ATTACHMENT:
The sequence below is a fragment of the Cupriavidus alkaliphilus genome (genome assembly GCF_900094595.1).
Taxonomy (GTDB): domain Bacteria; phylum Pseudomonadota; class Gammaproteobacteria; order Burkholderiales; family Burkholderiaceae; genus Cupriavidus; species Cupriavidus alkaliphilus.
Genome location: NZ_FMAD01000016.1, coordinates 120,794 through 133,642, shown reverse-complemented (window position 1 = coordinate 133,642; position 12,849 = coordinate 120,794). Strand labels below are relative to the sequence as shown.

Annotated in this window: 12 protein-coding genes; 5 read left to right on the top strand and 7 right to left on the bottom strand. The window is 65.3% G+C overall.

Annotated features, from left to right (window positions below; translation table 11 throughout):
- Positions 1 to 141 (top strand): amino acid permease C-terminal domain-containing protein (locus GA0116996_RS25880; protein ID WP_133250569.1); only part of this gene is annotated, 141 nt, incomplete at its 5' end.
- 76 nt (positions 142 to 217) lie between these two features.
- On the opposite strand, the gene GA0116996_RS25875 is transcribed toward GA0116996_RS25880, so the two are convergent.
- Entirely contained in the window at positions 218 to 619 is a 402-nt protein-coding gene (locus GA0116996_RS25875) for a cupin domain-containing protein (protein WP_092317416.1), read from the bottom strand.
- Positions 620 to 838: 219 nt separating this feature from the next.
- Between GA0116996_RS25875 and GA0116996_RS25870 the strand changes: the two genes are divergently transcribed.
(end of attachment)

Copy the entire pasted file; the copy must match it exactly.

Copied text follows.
The sequence below is a fragment of the Cupriavidus alkaliphilus genome (genome assembly GCF_900094595.1).
Taxonomy (GTDB): domain Bacteria; phylum Pseudomonadota; class Gammaproteobacteria; order Burkholderiales; family Burkholderiaceae; genus Cupriavidus; species Cupriavidus alkaliphilus.
Genome location: NZ_FMAD01000016.1, coordinates 120,794 through 133,642, shown reverse-complemented (window position 1 = coordinate 133,642; position 12,849 = coordinate 120,794). Strand labels below are relative to the sequence as shown.

Annotated in this window: 12 protein-coding genes; 5 read left to right on the top strand and 7 right to left on the bottom strand. The window is 65.3% G+C overall.

Annotated features, from left to right (window positions below; translation table 11 throughout):
- Positions 1 to 141 (top strand): amino acid permease C-terminal domain-containing protein (locus GA0116996_RS25880; protein ID WP_133250569.1); only part of this gene is annotated, 141 nt, incomplete at its 5' end.
- 76 nt (positions 142 to 217) lie between these two features.
- On the opposite strand, the gene GA0116996_RS25875 is transcribed toward GA0116996_RS25880, so the two are convergent.
- Entirely contained in the window at positions 218 to 619 is a 402-nt protein-coding gene (locus GA0116996_RS25875) for a cupin domain-containing protein (protein WP_092317416.1), read from the bottom strand.
- Positions 620 to 838: 219 nt separating this feature from the next.
- Between GA0116996_RS25875 and GA0116996_RS25870 the strand changes: the two genes are divergently transcribed.